In hope of turning societal expectations of what’s important in college on its head, senior Ryan McElhinney began brainstorming ways to elevate and support students’ creativity.
Since his freshman year, McElhinney looked around and noticed students’ creative endeavors often had to take a backseat to make way for busy schedules and homework.
“I started to see some students who were involved in really what struck me as just really cool, creative endeavors — passions,” McElhinney said. “I started to think, it doesn’t seem like there is a whole lot of time,or importance put on these sort of things during college.”
After taking the course Philosophy of Leadership, where he was required to come up with a leadership initiative, McElhinney’s idea for the student-made store only strengthened and soon would come to fruition with help from his co-founder and girlfriend, Lindsay Reeth.
“He was talking about this project, and he was always talking about it as an idea,” Reeth said. “And I was like, why can’t it happen? Let’s try.”
Last fall, the duo began figuring out logistically what needed to happen in order to facilitate an event where student makers and sellers could come to offer their goods to the Elon community. The idea was to allow students who may not even consider their hobby as a business opportunity, the platform to make a profit from an activity they enjoy.
Last year’s event, which showcased 15 sellers and brought in hundreds of students, took place in the final weeks of the fall semester. Reeth and McElhinney hope to replicate the event this semester with a tentative date of Dec. 7.
“[It ended up being] exactly what we expected it to be,” Reeth said. “I think we achieved our goal of making it an event and a storefront rather than just a little thing that people peep in to see what’s going on.”
But the event was almost unable to happen after Reeth and McElhinney received an email from Elon administrators saying that because of a standing contract with Barnes & Noble, no other group was allowed to sell goods other than food on campus. After a meeting to try and resolve the issue, the administrators suggested what they saw as the only alternative: talk to the manager at Barnes & Noble and see if she would allow the student-made store to run out of her store-front for a percentage of the profit.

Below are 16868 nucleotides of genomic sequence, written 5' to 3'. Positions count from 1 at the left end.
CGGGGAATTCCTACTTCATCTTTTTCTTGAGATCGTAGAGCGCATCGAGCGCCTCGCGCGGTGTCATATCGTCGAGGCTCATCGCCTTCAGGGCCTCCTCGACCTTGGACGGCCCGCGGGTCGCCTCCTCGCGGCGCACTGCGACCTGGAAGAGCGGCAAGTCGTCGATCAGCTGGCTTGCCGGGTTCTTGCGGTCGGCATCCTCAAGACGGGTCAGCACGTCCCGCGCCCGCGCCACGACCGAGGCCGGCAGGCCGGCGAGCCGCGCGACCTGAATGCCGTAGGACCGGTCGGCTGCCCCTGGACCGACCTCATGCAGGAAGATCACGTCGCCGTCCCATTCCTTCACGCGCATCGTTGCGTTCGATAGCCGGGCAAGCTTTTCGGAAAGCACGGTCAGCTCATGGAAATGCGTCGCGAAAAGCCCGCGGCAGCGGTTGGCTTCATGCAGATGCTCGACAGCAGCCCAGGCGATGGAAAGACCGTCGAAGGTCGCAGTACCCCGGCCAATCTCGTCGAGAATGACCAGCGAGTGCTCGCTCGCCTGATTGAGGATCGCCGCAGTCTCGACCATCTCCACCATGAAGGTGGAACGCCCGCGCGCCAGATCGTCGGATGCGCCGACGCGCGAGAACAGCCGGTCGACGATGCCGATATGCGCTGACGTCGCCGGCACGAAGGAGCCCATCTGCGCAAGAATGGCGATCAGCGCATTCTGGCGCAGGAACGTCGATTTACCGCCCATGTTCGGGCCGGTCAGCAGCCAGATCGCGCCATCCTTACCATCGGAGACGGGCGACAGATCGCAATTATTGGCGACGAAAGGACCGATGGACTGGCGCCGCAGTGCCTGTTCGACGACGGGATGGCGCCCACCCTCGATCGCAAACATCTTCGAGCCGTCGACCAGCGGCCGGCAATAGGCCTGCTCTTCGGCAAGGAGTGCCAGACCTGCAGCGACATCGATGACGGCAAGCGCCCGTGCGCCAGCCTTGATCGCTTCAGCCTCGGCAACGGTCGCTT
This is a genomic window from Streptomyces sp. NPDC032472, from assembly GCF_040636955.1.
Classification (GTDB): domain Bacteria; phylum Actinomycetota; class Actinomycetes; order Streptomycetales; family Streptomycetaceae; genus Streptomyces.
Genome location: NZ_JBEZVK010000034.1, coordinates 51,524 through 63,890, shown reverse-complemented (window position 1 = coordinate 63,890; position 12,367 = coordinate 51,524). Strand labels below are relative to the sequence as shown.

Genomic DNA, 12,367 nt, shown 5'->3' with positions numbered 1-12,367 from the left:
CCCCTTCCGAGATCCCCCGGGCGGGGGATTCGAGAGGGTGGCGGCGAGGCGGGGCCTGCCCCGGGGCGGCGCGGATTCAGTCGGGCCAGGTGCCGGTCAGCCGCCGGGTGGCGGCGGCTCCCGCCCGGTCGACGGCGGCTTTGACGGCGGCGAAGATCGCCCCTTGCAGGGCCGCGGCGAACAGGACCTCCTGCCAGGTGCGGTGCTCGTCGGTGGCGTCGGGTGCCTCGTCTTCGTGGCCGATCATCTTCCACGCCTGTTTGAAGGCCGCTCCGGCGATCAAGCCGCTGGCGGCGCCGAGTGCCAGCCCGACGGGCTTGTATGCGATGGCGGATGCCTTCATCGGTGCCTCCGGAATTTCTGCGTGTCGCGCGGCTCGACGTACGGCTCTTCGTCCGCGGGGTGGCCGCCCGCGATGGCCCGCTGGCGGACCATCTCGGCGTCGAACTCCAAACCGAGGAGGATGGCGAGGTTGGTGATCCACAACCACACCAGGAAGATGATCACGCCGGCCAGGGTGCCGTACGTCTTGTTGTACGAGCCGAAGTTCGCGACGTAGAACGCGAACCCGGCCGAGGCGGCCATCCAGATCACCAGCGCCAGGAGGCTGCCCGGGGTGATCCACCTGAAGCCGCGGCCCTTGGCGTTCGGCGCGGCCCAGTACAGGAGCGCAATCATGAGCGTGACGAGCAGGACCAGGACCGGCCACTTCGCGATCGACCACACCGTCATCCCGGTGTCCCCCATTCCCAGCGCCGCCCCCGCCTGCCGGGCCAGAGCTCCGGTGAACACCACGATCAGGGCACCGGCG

“The next week, we went to her, and turns out she was an art major and everything in college and totally bought into everything we were doing and loved it and was like, ‘This is great, best of luck, hope you have a blast,’” McElhinney said. “So we went back to the people and were like, we’re doing it.”
The event was catered and decorated, resulting in some overhead costs that were not initially considered. Because of that, McElhinney and Reeth asked for 10 percent of the seller’s profit last year. But, for them, it’s not about the money.
“The profit is the experience and the joy from it, not the finances that we gained,” McElhinney said. “This year, we are upping the invitation and the interest in it and everything, so we started to think, ‘do we want to break even with this?’ Is that something that is reasonable? So we are thinking of taking more like 20 percent this year.”
The biggest takeaway for McElhinney and Reeth, and what adds to the excitement of getting to do it all over again this semester, is the confidence they saw burst from budding entrepreneurs who participated in the student-made store.
Reeth said there were many examples of students who had kept their passions restricted to their dorm rooms or never considered that what they did could be appreciated by others. In particular, she remembers a student who made friendship bracelets in her free time. She was apprehensive about selling her bracelets and was worried that they were not “good enough to sell.” Reeth pushed back and asked if the process of making them made her feel good and if she thought that feeling would be shared by her buyers.
"Oh, definitely, this reminds me of camp,’ [the girl responded], and I said, ‘Then what is the negative here? How would that ever be a bad thing?’ And she sold out,” Reeth said. “She was selling friendship bracelets, and I think it shows that you can do anything. No craft is too little or too big. It’s all great.”
In the beginning stages of planning for the store, the team considered it being a more consistent event but quickly realized the hurdles that would come into play. This year, they’ve started a website where buyers can contact sellers throughout the year so their business is not restricted to just one date. The website will also help McElhinny and Reeth stay involved after they graduate in May.
So what’s in the name? Is it just “student-made store?” Yes. The founders said while they debated coming up with a more creative name, the name “student-made store” just stuck.
What started as a passion project has turned into a full-fledged business that has helped foster “entrepreneurship spirits” in many students. The 25 sellers so far who have agreed to appear at this year’s event include photographers, painters, a student who customizes longboards and even a student who has her own eyebrow threading business.
“It’s work if you want to call it work,” McElhinny said. “But hopefully, it’s the farthest thing from that.”